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Quercus

The Stone Circle

Elly Griffiths
Authors:
Elly Griffiths

'My favourite series' Val McDermidDr Ruth Galloway returns to north Norfolk in her latest chilling adventure.DCI Nelson has been receiving threatening letters. They are anonymous, yet somehow familiar. They read like the letters that first drew him into the case of The Crossing Places, and to Ruth. But the author of those letters is dead. Or are they?The past is reaching out for Ruth and Nelson, and its grip is deadly.

Quercus

The Dark Angel

Elly Griffiths
Authors:
Elly Griffiths
Quercus

The Blood Card

Elly Griffiths
Authors:
Elly Griffiths

On the eve of the Queen's coronation, DI Stephens and Max Mephisto uncover an anarchist plot and a ticking bomb at the same time as solving the murder of a man close to them - from the author of the bestselling Dr Ruth Galloway mysteries.'Mixes cosiness and sharpness in a way that recalls the best of Agatha Christie' Sunday Express (on Smoke and Mirrors)Elizabeth II's coronation is looming, but the murder of their wartime commander, Colonel Cartwright, spoils the happy mood for DI Edgar Stephens and magician Max Mephisto. A playbill featuring another deceased comrade is found in Colonel Cartwright's possession, and a playing card, the ace of hearts: the blood card. The wartime connection and the suggestion of magic are for Stephens and Mephisto to be summoned to the case.Edgar's ongoing investigation into the death of Brighton fortune-teller Madame Zabini is put on hold. Max is busy rehearsing for a spectacular Coronation Day variety show - and his television debut - so it's Edgar who is sent to New York, a land of plenty worlds away from still-rationed England. He's on the trail of a small-town mesmerist who may provide the key, but someone silences him first. It's Edgar's colleague, DS Emma Holmes, who finds the clue, buried in the files of the Zabini case, that leads them to an anarchist group intent on providing an explosive finale to Coronation Day.Now it's up to Edgar, Max and Emma to foil the plot, and find out who it is who's been dealing the cards . . .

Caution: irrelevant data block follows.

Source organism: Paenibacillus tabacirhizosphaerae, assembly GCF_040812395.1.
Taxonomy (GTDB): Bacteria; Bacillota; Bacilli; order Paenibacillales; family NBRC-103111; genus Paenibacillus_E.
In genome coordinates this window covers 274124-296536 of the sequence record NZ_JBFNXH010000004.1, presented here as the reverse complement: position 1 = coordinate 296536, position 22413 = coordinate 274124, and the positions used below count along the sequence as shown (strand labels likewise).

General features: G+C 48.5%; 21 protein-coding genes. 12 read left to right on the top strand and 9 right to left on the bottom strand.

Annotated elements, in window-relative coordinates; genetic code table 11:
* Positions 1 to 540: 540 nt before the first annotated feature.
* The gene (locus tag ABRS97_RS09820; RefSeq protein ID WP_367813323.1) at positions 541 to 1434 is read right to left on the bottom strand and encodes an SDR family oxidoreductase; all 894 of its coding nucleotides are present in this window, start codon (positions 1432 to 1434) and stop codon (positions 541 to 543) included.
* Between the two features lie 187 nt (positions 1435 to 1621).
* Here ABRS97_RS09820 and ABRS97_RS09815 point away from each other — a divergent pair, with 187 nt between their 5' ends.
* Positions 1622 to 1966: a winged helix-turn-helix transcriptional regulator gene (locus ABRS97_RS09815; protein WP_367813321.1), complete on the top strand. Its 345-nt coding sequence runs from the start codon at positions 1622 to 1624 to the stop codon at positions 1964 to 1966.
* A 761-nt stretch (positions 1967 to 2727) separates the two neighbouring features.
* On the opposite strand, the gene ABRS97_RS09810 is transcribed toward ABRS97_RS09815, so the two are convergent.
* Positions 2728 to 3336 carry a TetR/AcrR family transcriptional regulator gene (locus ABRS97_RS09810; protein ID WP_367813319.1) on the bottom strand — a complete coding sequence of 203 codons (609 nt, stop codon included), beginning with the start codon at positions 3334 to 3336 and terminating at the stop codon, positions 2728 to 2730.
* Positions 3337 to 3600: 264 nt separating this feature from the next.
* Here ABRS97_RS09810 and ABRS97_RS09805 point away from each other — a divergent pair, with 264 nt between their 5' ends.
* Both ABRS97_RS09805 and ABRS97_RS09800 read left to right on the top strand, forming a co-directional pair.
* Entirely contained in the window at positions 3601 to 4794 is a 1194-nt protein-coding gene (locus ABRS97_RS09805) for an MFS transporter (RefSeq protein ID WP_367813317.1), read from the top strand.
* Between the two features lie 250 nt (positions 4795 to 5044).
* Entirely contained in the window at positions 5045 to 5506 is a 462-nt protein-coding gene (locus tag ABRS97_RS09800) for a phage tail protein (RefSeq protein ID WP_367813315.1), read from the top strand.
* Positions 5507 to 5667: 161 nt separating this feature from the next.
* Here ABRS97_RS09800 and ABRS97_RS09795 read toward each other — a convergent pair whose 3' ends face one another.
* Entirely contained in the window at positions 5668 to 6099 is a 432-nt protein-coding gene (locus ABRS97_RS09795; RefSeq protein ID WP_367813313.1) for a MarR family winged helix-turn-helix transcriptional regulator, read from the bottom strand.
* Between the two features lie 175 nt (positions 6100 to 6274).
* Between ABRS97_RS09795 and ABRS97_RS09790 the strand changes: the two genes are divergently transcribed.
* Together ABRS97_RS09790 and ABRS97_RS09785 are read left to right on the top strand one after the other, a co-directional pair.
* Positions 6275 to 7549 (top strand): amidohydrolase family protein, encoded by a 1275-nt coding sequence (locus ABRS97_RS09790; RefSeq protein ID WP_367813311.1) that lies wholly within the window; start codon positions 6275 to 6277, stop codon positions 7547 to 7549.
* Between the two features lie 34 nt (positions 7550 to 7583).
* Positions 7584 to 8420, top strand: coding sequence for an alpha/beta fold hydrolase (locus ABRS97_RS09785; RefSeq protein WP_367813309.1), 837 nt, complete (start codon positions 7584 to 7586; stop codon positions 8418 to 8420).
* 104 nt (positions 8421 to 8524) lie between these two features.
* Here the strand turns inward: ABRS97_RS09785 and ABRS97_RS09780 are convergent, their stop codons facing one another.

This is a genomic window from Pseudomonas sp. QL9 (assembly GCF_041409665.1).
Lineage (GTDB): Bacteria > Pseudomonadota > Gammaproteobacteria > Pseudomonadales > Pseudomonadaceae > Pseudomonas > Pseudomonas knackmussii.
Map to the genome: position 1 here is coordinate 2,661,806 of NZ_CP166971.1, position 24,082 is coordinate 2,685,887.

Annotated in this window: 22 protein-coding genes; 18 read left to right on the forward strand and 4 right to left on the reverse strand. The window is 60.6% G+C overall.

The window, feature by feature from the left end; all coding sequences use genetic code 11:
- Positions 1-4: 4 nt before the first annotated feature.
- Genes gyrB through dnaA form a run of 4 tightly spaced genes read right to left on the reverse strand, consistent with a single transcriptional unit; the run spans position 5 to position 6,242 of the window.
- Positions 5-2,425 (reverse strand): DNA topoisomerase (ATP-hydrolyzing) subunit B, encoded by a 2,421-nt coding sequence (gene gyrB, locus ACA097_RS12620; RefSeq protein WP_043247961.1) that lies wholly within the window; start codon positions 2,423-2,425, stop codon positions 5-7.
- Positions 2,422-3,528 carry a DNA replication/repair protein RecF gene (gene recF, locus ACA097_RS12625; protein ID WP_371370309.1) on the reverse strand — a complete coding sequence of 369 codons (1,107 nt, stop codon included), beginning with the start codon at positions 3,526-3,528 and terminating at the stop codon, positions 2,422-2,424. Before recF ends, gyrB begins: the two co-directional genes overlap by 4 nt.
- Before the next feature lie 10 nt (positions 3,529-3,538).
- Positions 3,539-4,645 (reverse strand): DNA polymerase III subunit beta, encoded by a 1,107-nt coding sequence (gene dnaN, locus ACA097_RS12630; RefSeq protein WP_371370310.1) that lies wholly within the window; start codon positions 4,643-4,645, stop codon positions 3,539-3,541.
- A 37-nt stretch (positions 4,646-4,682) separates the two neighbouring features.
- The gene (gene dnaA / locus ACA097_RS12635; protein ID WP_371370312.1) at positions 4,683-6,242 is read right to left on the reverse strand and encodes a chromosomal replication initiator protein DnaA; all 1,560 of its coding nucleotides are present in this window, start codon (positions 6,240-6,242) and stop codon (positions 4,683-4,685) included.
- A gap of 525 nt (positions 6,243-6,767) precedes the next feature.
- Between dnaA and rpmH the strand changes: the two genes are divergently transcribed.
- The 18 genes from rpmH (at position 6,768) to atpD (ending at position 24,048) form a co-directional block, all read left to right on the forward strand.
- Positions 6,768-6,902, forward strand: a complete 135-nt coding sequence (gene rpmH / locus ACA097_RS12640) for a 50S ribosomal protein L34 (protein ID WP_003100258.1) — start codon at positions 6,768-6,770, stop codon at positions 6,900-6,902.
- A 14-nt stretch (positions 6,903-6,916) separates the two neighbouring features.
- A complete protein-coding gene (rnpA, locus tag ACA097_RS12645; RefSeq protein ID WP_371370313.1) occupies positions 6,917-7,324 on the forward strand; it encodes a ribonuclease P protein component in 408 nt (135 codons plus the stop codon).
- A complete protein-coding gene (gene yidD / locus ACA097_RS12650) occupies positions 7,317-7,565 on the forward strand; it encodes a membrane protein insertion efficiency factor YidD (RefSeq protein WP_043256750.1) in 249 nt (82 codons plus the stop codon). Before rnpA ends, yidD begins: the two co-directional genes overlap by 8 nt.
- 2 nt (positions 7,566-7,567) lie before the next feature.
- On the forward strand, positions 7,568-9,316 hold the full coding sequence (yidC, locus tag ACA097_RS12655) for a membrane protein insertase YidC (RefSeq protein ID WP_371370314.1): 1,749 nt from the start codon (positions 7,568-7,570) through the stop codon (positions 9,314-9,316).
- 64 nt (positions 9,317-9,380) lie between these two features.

Quercus

The Chalk Pit

Elly Griffiths
Authors:
Elly Griffiths
Quercus

Smoke and Mirrors

Elly Griffiths
Authors:
Elly Griffiths